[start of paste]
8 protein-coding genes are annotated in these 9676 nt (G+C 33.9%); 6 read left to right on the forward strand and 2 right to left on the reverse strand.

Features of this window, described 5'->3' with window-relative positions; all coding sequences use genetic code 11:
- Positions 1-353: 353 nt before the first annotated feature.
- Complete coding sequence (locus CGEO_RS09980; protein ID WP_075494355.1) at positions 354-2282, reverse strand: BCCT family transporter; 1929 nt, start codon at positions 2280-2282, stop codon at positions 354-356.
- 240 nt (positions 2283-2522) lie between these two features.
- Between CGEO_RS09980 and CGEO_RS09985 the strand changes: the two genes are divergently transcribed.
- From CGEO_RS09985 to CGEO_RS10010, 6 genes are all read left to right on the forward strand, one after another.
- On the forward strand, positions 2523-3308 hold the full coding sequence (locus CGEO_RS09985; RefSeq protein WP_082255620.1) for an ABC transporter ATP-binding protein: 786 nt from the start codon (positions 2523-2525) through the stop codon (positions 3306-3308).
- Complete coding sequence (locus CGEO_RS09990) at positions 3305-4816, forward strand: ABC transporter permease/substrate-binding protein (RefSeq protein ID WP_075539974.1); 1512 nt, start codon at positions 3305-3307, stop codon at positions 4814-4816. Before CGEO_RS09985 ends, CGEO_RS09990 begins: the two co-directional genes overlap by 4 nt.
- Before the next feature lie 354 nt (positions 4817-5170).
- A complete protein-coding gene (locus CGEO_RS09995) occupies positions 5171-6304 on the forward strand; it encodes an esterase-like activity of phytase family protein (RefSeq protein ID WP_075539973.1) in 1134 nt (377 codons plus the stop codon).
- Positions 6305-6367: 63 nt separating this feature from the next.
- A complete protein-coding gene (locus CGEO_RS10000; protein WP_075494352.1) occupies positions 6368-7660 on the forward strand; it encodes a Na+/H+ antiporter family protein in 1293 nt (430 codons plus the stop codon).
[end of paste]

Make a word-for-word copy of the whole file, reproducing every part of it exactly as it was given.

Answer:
8 protein-coding genes are annotated in these 9676 nt (G+C 33.9%); 6 read left to right on the forward strand and 2 right to left on the reverse strand.

Features of this window, described 5'->3' with window-relative positions; all coding sequences use genetic code 11:
- Positions 1-353: 353 nt before the first annotated feature.
- Complete coding sequence (locus CGEO_RS09980; protein ID WP_075494355.1) at positions 354-2282, reverse strand: BCCT family transporter; 1929 nt, start codon at positions 2280-2282, stop codon at positions 354-356.
- 240 nt (positions 2283-2522) lie between these two features.
- Between CGEO_RS09980 and CGEO_RS09985 the strand changes: the two genes are divergently transcribed.
- From CGEO_RS09985 to CGEO_RS10010, 6 genes are all read left to right on the forward strand, one after another.
- On the forward strand, positions 2523-3308 hold the full coding sequence (locus CGEO_RS09985; RefSeq protein WP_082255620.1) for an ABC transporter ATP-binding protein: 786 nt from the start codon (positions 2523-2525) through the stop codon (positions 3306-3308).
- Complete coding sequence (locus CGEO_RS09990) at positions 3305-4816, forward strand: ABC transporter permease/substrate-binding protein (RefSeq protein ID WP_075539974.1); 1512 nt, start codon at positions 3305-3307, stop codon at positions 4814-4816. Before CGEO_RS09985 ends, CGEO_RS09990 begins: the two co-directional genes overlap by 4 nt.
- Before the next feature lie 354 nt (positions 4817-5170).
- A complete protein-coding gene (locus CGEO_RS09995) occupies positions 5171-6304 on the forward strand; it encodes an esterase-like activity of phytase family protein (RefSeq protein ID WP_075539973.1) in 1134 nt (377 codons plus the stop codon).
- Positions 6305-6367: 63 nt separating this feature from the next.
- A complete protein-coding gene (locus CGEO_RS10000; protein WP_075494352.1) occupies positions 6368-7660 on the forward strand; it encodes a Na+/H+ antiporter family protein in 1293 nt (430 codons plus the stop codon).